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I-95 Cap project receives second round of public feedback

I-95_wilmington_cap.jpg
Delaware Public Media
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A community divided for decades is on its way to reconnection.

The construction of I-95 separated the city of Wilmington over 60 years ago, an example of underrepresented cities across the country that were divided by federal freeways.

Now, the city is looking to remedy that.

Wilmington residents gathered for the second public workshop on the I-95 Cap Feasibility Study.

The process officially began last year when The Wilmington Area Planning Council allocated $100,000 in its United Planning Work Program to explore the cap project.

There are three main drafts for the cap – two that would leave all streets between Delaware Avenue and 6th street open, creating blocks of parks and green spaces, and another that would close 8th and 9th street to cars for an extended greenway.

I-95 Cap Project Public Workshop
Rachel Sawicki
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Delaware Public Media
Residents discussed the things they liked and disliked about each proposed plan, and were able to leave suggestions for what they want in the area that will reconnect neighborhoods downtown.

At the public workshop on Tuesday night, Dave Gula, Principal Planner for WILMAPCO, said building over the interstate and developing the green spaces above, will take close to a decade to finish.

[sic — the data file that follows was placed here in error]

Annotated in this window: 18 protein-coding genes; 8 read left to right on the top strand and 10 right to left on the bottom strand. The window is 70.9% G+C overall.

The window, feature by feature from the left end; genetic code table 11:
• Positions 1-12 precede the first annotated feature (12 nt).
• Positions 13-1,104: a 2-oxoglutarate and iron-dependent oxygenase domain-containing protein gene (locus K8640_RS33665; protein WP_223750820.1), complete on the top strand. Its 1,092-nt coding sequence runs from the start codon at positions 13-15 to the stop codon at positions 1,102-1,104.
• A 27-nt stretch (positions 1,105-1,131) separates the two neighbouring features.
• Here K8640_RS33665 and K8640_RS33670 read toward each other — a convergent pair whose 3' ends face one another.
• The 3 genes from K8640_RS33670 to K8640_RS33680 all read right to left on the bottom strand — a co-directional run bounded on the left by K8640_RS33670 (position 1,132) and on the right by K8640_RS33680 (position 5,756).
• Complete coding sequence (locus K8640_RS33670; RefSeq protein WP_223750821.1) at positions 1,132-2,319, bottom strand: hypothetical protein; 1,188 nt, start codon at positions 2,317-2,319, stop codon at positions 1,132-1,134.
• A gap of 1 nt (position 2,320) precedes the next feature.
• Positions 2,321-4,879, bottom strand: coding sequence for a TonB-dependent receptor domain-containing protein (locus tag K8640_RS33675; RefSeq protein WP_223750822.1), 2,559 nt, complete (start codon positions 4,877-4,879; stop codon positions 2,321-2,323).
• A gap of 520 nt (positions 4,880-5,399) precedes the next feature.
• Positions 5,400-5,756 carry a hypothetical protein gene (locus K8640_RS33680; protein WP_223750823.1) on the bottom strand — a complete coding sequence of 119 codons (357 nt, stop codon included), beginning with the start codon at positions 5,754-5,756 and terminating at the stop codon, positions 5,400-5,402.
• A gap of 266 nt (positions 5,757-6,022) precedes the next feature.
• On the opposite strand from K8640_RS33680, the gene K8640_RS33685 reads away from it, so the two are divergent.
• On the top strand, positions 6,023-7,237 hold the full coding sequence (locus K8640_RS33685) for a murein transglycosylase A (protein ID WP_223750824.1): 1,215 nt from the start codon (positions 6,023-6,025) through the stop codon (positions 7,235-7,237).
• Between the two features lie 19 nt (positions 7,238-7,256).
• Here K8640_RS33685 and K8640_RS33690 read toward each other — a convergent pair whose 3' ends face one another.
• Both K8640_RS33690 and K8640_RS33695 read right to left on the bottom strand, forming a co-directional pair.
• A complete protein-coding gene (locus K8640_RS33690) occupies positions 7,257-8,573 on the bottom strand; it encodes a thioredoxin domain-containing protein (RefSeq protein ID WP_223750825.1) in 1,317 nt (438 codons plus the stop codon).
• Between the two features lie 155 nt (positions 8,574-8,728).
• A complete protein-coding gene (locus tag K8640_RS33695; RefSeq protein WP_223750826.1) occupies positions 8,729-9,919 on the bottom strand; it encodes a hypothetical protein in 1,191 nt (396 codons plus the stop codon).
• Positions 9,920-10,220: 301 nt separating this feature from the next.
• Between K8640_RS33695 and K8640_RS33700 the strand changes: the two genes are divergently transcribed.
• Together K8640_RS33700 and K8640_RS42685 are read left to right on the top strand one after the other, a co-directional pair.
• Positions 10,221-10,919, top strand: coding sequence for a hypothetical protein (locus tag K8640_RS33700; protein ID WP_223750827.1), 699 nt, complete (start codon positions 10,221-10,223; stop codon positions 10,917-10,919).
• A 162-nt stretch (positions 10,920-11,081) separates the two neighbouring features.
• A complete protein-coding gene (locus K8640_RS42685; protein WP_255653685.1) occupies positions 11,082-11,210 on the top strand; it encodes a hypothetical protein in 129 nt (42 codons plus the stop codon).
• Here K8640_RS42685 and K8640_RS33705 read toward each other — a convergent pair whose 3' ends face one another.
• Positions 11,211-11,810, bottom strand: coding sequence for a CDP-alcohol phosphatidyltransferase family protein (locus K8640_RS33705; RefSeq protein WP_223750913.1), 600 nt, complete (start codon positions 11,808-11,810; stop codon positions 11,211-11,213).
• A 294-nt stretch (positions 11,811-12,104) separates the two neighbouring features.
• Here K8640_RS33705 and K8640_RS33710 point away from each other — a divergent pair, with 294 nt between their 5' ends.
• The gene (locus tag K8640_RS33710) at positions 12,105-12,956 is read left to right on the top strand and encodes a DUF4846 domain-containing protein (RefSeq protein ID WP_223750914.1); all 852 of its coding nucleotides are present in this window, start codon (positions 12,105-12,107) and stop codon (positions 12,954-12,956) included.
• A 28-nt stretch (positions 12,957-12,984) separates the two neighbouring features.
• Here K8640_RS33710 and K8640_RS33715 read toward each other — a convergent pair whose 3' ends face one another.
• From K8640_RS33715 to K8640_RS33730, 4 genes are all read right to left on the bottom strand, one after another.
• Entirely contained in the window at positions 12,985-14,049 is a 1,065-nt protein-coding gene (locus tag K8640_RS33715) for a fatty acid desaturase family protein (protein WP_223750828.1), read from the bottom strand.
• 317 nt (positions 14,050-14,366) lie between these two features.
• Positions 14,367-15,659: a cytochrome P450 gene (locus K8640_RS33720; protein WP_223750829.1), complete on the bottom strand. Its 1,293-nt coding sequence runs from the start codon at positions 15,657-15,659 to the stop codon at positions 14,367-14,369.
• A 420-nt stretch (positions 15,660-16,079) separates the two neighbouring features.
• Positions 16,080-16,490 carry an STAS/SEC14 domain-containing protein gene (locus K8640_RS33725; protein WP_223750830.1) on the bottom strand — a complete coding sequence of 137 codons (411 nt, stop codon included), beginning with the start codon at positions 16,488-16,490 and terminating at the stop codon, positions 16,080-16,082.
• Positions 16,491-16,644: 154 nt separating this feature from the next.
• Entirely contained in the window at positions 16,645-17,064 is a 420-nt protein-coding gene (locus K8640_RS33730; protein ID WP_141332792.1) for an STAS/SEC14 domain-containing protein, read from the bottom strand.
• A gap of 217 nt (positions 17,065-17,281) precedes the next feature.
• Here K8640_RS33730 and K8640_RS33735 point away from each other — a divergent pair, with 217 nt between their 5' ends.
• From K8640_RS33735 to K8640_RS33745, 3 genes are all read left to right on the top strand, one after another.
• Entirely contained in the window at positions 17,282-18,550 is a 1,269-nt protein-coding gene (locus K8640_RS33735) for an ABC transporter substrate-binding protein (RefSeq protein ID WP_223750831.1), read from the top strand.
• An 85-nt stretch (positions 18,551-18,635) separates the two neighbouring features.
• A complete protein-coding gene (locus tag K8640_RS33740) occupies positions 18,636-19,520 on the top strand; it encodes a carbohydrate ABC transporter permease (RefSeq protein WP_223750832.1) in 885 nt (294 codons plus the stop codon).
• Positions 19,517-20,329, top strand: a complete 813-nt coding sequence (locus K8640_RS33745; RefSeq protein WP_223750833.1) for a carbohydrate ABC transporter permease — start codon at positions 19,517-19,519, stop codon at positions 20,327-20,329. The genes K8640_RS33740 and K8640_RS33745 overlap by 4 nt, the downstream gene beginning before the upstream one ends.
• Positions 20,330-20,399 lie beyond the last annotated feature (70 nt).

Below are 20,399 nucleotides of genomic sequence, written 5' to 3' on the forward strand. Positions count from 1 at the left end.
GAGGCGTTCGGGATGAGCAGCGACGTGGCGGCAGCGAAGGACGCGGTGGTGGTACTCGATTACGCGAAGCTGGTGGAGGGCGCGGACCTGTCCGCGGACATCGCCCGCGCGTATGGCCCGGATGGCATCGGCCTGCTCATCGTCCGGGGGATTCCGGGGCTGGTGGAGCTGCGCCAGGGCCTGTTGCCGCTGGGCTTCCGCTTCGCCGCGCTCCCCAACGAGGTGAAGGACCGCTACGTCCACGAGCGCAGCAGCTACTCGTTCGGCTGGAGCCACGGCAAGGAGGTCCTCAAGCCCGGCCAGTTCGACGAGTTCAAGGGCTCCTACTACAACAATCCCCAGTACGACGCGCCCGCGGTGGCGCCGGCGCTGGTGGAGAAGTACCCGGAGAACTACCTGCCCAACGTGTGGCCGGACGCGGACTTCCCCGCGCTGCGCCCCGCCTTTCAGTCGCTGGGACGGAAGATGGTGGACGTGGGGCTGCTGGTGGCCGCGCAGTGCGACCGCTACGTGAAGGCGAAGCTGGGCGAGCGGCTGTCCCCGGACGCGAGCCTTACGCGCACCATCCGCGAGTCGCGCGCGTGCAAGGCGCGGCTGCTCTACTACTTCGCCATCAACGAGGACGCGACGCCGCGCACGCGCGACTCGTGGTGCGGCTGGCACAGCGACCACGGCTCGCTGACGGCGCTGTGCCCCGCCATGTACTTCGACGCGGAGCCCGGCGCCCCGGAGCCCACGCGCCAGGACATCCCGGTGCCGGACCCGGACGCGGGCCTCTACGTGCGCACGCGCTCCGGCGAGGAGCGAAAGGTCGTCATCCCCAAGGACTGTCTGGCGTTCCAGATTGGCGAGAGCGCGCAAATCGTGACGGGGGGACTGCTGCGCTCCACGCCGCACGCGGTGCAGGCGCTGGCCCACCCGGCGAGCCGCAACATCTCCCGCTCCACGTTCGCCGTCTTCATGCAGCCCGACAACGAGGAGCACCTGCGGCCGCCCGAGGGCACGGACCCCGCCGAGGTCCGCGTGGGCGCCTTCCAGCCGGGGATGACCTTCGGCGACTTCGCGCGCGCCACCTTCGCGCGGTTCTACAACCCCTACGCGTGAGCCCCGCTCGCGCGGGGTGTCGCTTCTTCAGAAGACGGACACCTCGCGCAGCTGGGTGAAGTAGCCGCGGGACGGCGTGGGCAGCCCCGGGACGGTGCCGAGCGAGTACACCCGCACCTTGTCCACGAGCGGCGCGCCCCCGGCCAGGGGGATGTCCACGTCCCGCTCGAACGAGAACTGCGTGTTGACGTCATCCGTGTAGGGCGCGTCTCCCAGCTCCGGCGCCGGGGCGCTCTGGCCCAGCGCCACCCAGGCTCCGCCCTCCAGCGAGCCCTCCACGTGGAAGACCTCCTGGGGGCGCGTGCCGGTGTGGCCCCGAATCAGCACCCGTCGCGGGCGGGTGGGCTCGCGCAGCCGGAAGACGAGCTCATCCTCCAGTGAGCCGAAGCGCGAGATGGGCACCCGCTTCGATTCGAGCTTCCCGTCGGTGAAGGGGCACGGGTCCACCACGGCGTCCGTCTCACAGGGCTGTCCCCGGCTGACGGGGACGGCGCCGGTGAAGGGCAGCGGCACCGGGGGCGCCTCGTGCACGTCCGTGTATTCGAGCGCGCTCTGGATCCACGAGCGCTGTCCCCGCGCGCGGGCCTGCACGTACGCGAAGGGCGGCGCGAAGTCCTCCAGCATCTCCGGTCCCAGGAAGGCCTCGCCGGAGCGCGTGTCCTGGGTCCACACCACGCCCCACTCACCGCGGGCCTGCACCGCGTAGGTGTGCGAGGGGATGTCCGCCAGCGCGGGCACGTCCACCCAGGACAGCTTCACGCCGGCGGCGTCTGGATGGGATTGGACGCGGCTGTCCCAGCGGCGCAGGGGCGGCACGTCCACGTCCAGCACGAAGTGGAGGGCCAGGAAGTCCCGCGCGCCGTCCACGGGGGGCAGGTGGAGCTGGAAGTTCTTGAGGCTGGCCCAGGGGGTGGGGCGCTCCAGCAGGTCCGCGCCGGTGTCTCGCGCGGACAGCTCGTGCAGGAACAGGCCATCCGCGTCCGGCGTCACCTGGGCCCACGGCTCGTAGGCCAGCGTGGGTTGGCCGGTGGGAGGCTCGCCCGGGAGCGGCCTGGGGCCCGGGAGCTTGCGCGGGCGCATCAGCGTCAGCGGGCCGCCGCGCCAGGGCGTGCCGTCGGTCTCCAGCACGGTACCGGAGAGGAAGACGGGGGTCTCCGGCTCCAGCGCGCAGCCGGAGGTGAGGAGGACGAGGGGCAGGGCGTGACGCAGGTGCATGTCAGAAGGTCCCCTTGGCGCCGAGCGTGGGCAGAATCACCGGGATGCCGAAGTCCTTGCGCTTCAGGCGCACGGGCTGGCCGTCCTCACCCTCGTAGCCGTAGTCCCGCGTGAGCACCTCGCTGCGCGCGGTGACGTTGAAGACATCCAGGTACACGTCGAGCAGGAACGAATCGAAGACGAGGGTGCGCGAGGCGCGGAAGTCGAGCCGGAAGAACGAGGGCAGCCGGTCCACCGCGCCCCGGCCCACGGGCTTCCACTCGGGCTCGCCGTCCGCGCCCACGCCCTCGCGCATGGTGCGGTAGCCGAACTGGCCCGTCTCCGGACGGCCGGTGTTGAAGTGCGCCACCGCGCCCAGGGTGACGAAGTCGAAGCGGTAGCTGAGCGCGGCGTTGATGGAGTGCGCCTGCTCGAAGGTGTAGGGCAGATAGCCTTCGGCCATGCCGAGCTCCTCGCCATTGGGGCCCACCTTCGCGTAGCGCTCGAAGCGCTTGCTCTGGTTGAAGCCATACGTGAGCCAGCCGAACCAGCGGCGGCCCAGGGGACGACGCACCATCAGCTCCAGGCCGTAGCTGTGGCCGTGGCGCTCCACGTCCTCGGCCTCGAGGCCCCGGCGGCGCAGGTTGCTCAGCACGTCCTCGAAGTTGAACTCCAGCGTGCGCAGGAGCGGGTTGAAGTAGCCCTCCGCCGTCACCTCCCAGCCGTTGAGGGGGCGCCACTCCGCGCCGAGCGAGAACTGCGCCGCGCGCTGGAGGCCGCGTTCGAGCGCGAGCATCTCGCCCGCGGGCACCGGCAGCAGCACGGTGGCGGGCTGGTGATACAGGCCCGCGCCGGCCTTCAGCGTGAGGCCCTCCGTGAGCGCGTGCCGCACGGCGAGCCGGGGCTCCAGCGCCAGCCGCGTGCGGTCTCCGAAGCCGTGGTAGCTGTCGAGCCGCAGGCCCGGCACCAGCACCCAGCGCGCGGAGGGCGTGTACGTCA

“It’s going to take a little while," Gula said. "Physically, it can’t get done faster if you had all the money in the world. But it’s going to be worth it.”

He added that the construction of I-95 created unsafe conditions for people walking and biking due to heavy traffic and a lack of pedestrian walkways.

Wilmington resident and bicyclist Chris Harris echoed Gula’s safety concerns.

“We need to not continue to build for cars and commuters, we need to build for the people who live here,” Harris said.

I-95 construction amplified changes to Wilmington’s racial composition, and the area where the highway splits the city now consists of a 79 percent African American population, and is mainly considered as low income.

New Castle resident and boilermaker Martin Willis says Wilmington residents should be prioritized for jobs created by the project.

“It’s just not right that the only jobs that people of color get are the ones where they’re holding the signs saying ‘stop’ or ‘yield,'" Willis said. "We don’t get none of the higher worker jobs, none of the plumbing jobs, none of the electrician jobs, and we have to make a change.”

Willis says in construction, he is often a minority on the job.

Details on the proposed designs for the project and way to give feedback are available at WILMAPCO's website.

I-95 cap plans
Rachel Sawicki
/
Delaware Public Media

Rachel Sawicki is Delaware Public Media's New Castle County Reporter. They are non-binary and use they/them pronouns.
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